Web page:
Over deze norm
1.1 These test methods cover the determination of the strength of intact rock core specimens in uniaxial and triaxial compression. The tests provide data in determining the strength of rock, namely: the uniaxial strength, shear strengths at different pressures and different elevated temperatures, angle of internal friction, (angle of shearing resistance), and cohesion intercept. The test methods specify the apparatus, instrumentation, and procedures for determining the stress-axial strain and the stress-lateral strain curves, as well as Young''s modulus, E, and Poisson''s ratio, υ. It should be observed that these methods make no provision for pore pressure measurements and specimens are undrained (platens are not vented). Thus the strength values determined are in terms of total stress, that is, are not corrected for pore pressures. These test methods do not include the procedures necessary to obtain a stress-strain curve beyond the ultimate strength.
1.2 This standard replaces and combines the following Standard Test Methods: D2664 Triaxial Compressive Strength of Undrained Rock Core Specimens Without Pore Pressure Measurements; D5407 Elastic Moduli of Undrained Rock Core Specimens in Triaxial Compression Without Pore Pressure Measurements; D2938 Unconfined Compressive Strength of Intact Rock Core Specimens; and D3148 Elastic Moduli of Intact Rock Core Specimens in Uniaxial Compression. The original four standards are now referred to as Methods in this standard.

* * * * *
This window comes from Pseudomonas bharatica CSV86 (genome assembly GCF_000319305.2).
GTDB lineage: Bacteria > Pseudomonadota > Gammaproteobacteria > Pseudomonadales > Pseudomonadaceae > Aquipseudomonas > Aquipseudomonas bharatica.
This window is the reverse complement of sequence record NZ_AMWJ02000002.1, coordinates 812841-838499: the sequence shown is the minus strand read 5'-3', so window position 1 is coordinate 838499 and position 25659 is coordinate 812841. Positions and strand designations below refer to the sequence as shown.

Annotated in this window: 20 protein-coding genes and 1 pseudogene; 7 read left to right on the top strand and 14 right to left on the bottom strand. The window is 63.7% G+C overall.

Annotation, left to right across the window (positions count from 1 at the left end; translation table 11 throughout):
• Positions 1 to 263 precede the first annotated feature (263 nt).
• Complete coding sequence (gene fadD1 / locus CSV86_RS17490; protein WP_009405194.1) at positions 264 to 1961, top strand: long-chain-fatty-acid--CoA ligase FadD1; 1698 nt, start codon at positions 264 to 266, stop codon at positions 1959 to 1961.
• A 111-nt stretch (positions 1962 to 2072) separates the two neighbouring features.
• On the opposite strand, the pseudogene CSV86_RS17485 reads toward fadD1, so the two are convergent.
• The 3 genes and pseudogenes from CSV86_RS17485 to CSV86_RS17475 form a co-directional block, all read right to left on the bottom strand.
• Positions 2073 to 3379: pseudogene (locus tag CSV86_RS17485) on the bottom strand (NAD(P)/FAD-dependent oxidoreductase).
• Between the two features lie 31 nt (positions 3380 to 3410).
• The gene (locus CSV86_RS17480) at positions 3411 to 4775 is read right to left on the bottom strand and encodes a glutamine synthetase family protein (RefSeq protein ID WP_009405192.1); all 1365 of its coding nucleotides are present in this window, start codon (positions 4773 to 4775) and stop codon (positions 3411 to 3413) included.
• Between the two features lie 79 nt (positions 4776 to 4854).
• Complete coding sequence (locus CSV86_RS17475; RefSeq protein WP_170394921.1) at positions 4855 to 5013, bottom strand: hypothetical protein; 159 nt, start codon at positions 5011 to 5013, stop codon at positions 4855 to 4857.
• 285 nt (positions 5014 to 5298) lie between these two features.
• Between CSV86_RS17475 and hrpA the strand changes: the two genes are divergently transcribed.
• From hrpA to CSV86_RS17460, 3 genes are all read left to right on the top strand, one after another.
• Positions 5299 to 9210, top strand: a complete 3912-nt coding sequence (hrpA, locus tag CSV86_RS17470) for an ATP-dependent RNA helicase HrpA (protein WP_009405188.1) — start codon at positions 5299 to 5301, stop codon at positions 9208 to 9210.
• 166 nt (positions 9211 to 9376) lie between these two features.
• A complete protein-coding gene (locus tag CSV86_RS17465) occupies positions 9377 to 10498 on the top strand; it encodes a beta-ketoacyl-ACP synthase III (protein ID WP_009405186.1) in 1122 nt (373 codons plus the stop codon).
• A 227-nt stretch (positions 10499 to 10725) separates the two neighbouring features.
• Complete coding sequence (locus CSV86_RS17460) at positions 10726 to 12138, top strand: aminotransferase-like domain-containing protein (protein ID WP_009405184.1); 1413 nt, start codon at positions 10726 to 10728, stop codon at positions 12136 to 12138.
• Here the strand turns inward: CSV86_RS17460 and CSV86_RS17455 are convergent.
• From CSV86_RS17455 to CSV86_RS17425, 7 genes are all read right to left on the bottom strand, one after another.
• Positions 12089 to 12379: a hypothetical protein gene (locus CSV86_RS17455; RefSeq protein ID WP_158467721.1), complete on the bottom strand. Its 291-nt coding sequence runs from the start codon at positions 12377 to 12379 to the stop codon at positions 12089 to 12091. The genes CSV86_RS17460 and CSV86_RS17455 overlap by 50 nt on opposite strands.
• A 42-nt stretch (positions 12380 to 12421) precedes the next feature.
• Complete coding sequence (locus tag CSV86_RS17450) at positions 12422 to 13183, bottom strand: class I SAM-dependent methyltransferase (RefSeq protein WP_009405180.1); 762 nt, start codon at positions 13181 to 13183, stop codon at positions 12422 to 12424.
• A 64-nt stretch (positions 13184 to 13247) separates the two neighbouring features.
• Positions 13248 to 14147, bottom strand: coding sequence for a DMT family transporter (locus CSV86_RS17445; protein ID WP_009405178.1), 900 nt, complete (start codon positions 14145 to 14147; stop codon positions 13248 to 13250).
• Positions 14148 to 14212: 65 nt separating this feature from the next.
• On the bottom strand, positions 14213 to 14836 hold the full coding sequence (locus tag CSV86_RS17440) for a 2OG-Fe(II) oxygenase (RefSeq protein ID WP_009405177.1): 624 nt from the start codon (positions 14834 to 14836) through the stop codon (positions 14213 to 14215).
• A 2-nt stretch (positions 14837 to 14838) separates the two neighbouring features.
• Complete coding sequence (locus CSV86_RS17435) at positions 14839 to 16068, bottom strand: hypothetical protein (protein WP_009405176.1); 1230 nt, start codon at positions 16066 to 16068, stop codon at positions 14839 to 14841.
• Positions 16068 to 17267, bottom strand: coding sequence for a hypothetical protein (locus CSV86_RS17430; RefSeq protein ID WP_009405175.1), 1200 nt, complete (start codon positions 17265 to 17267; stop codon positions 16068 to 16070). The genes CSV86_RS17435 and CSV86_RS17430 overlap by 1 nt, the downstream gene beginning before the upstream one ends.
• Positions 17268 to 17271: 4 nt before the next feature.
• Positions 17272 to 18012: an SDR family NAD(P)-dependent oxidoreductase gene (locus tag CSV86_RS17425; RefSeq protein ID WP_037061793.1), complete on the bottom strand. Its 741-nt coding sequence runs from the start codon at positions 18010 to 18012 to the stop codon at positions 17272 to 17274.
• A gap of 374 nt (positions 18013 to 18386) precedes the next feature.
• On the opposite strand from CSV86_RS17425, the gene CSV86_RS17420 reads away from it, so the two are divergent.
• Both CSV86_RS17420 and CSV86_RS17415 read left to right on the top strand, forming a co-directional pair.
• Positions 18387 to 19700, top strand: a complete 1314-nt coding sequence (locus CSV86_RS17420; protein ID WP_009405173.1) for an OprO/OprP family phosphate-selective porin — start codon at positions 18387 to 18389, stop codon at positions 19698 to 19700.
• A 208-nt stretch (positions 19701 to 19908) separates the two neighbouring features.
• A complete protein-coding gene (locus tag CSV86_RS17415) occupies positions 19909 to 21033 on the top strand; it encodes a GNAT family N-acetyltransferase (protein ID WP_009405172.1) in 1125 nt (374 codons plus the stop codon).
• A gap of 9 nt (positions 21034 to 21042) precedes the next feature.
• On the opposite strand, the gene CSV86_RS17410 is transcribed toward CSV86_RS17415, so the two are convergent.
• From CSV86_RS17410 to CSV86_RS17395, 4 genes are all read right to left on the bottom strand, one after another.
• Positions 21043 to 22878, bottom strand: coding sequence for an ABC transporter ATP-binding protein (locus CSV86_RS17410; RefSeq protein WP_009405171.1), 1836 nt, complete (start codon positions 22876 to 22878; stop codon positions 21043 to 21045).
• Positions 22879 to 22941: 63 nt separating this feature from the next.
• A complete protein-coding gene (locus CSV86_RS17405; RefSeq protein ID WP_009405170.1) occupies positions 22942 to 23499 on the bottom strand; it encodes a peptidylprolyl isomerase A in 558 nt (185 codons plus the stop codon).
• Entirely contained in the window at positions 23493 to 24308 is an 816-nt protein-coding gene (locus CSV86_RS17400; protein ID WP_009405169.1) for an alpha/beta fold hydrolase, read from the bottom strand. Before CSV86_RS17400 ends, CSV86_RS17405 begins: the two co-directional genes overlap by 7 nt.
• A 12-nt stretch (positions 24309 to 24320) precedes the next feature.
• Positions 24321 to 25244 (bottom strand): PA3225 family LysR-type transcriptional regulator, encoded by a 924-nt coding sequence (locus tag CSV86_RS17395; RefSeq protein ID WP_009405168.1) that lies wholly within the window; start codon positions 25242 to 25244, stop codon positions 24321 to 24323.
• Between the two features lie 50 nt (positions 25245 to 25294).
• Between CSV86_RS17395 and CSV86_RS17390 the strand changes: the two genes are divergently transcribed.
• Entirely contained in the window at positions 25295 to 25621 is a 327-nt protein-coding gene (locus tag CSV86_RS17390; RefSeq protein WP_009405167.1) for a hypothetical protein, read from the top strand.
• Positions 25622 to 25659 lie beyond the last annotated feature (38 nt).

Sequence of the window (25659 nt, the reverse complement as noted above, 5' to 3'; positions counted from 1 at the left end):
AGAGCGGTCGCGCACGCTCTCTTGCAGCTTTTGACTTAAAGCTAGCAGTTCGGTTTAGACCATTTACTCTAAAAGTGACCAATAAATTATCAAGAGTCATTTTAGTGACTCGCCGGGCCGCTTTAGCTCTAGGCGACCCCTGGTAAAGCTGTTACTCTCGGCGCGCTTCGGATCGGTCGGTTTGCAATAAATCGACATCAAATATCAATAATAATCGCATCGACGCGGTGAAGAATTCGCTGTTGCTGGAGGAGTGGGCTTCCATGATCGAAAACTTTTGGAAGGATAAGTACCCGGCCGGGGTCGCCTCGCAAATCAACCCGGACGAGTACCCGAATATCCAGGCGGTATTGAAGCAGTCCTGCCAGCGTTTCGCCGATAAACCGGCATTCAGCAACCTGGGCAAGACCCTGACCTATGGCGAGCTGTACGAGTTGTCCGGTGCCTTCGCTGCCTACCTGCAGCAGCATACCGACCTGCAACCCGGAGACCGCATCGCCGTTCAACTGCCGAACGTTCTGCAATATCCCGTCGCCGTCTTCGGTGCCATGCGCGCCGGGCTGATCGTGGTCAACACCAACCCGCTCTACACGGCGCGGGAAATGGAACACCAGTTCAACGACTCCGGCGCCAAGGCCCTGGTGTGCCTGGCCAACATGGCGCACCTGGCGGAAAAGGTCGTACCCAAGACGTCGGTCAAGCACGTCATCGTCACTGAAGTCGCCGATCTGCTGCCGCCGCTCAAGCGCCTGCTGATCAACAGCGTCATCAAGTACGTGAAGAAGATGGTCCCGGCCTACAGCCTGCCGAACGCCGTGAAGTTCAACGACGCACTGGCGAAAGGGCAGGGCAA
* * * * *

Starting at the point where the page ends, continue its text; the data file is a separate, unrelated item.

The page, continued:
1.2.1 Method A: Triaxial Compressive Strength of Undrained Rock Core Specimens Without Pore Pressure Measurements.
1.2.2 Method B: Elastic Moduli of Undrained Rock Core Specimens in Triaxial Compression Without Pore Pressure Measurements.
1.2.3 Method C: Uniaxial Compressive Strength of Intact Rock Core Specimens.
1.2.4 Method D: Elastic Moduli of Intact Rock Core Specimens in Uniaxial Compression.
1.2.5 Option A: Elevated Temperatures.
|Engelse titel||Standard Test Method for Compressive Strength and Elastic Moduli of Intact Rock Core Specimens under Varying States of Stress and Temperatures|